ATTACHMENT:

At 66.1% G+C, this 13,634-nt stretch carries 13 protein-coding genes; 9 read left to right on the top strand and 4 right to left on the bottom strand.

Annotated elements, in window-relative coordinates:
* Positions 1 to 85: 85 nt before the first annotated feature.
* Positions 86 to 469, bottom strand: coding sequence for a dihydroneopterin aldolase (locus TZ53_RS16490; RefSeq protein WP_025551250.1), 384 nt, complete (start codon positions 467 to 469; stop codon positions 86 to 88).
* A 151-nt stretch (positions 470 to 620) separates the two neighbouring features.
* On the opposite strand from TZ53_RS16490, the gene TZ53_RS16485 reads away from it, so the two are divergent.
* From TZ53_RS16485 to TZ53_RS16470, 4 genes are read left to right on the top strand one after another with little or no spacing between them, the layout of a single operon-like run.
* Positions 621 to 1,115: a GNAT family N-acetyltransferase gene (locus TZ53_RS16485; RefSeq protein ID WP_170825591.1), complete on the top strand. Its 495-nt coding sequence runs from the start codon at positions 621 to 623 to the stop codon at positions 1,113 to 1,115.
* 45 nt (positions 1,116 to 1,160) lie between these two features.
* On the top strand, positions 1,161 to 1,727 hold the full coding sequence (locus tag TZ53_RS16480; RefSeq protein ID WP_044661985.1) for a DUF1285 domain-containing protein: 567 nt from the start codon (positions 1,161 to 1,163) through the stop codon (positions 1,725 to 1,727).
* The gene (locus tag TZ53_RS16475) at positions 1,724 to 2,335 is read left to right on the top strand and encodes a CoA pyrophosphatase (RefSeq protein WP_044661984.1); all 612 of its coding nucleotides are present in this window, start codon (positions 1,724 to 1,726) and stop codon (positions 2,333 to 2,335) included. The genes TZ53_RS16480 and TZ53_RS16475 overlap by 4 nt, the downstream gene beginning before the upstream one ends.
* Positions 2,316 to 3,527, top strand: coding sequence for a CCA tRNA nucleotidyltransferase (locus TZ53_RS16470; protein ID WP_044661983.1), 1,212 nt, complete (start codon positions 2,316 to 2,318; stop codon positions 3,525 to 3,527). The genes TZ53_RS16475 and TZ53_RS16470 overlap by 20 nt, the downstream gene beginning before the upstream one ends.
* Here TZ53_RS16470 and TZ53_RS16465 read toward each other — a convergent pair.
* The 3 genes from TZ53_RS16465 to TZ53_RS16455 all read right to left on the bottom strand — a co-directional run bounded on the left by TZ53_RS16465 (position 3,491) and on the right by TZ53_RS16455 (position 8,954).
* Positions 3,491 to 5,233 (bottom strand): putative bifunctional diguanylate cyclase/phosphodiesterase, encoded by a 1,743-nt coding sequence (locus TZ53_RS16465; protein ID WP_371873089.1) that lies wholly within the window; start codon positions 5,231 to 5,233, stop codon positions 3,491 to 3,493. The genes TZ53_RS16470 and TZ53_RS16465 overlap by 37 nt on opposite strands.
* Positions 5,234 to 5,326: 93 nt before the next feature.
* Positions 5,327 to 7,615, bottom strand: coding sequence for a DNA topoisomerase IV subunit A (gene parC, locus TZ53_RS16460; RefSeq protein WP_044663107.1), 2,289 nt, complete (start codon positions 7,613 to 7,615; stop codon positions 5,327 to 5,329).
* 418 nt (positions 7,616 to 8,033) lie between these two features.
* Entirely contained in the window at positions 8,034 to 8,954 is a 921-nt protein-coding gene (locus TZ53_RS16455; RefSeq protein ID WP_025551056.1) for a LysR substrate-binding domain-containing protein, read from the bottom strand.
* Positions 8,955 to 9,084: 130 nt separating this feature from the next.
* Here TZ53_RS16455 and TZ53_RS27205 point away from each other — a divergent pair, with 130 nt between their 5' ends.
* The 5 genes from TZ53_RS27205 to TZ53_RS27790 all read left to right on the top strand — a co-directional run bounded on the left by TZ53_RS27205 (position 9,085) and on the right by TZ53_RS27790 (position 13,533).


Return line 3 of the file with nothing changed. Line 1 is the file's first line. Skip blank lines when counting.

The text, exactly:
* Positions 1 to 85: 85 nt before the first annotated feature.